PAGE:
Noise at Work Regulations
Do NOT adjust the volume after starting to listen to the clip. The hearing loss simulations all include the effects of noise exposure and ageing. At the end of each simulation the hearing undamaged by noise for the age can be heard.
Control of Noise at Work
The Control of Noise at Work Regulations 2005 (the Noise Regulations) came into force for all industry sectors in Great Britain on 6 April 2006 (except for the music and entertainment sectors, where they come into force on 6 April 2008).
The aim of the Noise Regulations is to ensure that workers' hearing is protected from excessive noise at their workplace, which could cause them to lose their hearing and/or to suffer from tinnitus (permanent ringing in the ears)
The control of Noise at Work Regulations 2005 replace the Noise at Work Regulations 1989 (except for the music and entertainment sectors where the 1989 Regulations will continue to apply until 6 April 2008).
The level at which employers must provide hearing protection and hearing protection zones is now 85 decibels (daily or weekly average exposure) and the level at which employers must assess the risk to workers' health and provide them with information and training is now 80 decibels.
There is also an exposure limit value of 87 decibels, taking into account any reduction in exposure provided by hearing protection, above which workers must not be exposed.
Sound Service can offer a wide range of sound insulating products to address any noise issues and help you comply with these new regulations.
Do you have a noise problem at work?
This will depend on how loud the noise is and how long people are exposed to it. As a simple guide you will probably need to do something about the noise if any of the following apply:
Is the noise intrusive - like a busy street, a vacuum cleaner or a crowded restaurant - for most of the working day?
Do your employees have to raise their voices to carry out a normal conversation when about 2 m apart for at least part of the day?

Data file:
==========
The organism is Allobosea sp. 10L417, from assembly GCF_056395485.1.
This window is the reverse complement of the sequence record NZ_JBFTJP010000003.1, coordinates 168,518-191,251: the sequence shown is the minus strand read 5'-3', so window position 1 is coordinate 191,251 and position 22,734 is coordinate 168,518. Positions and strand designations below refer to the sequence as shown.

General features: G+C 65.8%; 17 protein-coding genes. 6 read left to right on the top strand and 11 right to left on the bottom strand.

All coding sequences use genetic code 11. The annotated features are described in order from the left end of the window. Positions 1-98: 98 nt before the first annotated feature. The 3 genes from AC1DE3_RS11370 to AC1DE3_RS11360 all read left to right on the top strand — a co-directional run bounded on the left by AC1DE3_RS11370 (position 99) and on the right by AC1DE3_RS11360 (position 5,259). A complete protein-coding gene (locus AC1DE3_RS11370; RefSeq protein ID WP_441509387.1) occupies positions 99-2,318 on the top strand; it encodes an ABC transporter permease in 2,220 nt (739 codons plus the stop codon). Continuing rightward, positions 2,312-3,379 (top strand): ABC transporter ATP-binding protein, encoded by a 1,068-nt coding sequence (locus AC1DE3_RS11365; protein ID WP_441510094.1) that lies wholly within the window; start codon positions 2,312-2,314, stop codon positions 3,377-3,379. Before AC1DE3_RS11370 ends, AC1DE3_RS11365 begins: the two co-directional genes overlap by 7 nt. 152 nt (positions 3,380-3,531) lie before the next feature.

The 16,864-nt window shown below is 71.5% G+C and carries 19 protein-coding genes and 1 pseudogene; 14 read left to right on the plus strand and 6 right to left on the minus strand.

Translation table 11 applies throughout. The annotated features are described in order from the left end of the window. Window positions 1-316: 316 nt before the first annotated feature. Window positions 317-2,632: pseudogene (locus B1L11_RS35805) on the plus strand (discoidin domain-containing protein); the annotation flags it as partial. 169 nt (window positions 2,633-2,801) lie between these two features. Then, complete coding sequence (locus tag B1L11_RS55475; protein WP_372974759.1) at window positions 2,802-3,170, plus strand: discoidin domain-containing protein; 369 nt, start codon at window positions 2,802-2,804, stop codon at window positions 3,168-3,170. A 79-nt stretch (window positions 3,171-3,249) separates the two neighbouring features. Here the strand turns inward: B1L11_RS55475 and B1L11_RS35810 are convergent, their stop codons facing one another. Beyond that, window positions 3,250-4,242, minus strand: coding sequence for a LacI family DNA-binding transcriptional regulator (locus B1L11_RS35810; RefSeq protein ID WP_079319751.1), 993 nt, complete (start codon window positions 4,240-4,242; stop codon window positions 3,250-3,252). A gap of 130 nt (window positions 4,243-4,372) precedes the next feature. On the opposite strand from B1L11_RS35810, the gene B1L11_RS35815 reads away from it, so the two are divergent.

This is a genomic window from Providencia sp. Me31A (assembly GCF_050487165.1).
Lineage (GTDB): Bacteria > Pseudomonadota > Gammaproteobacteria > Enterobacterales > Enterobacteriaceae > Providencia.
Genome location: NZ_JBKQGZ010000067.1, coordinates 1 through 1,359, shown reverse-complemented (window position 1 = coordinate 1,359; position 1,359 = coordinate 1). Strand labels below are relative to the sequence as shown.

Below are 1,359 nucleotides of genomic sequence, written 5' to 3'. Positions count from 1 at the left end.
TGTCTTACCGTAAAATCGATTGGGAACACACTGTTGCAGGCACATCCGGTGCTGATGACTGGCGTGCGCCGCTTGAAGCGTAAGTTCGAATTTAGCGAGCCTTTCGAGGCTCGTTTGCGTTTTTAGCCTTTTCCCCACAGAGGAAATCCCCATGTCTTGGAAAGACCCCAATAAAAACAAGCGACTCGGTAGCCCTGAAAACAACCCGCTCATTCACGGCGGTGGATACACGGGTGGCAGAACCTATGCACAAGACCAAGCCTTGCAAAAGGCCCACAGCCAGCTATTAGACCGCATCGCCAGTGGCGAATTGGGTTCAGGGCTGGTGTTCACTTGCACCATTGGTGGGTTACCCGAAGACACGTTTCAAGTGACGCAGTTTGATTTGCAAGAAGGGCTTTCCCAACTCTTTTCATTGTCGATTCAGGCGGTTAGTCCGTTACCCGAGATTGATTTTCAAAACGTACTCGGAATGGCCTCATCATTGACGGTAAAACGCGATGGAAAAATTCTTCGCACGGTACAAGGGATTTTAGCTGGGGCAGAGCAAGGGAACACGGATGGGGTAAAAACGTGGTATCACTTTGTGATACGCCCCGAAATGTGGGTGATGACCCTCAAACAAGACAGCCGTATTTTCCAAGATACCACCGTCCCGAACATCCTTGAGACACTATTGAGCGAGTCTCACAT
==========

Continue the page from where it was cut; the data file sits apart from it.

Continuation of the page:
Do your employees use noisy powered tools or machinery for more than half an hour each day?
Do you work in a noisy industry, eg construction, demolition or road repair; woodworking; plastics processing; engineering; textile manufacture; general fabrication; forging, pressing or stamping; paper or board making; canning or bottling; foundries?
Are there noises due to impacts (such as hammering, drop forging, pneumatic impact tools etc), explosive sources such as cartridge operated tools or detonators, or guns?
How Loud IS loud?
How is noise measured?
Noise is measured in decibels (dB). An 'A-weighting' sometimes written as 'dB(A)', is used to measure average noise levels, and a 'C-weighting' or 'dB(C)', to measure peak, impact or explosive noises. You might just notice a 3 dB change in noise level, because of the way our ears work. Yet every 3 dB doubles the noise, so what might seem like small differences in the numbers can be quite significant.
i do have a problem? what do i do next?
Once you are aware of the level of noise you are producing then give us a call. We will normally be able to find a solution for you over the phone. In some cases we will send one of out team to you to access what systems of ours you will need to put in place.
Normally the best way of treating noisy machinery is to create an enclosure around it. This is similar to our pump soundproofing page see HERE.
We have a range of products to reduce reverberation on walls and ceilings in the workspace.
Click HERE to see our ceiling products
Click HERE to see our wall products
Click HERE to see our Industrial baffles and foams
For more information contact our specialist technical team on 0845 363 7131
Written by Stephen Young
© Sound Service (Oxford) Ltd. 2008
Image and information courtesy of www.hse.gov.uk/noise/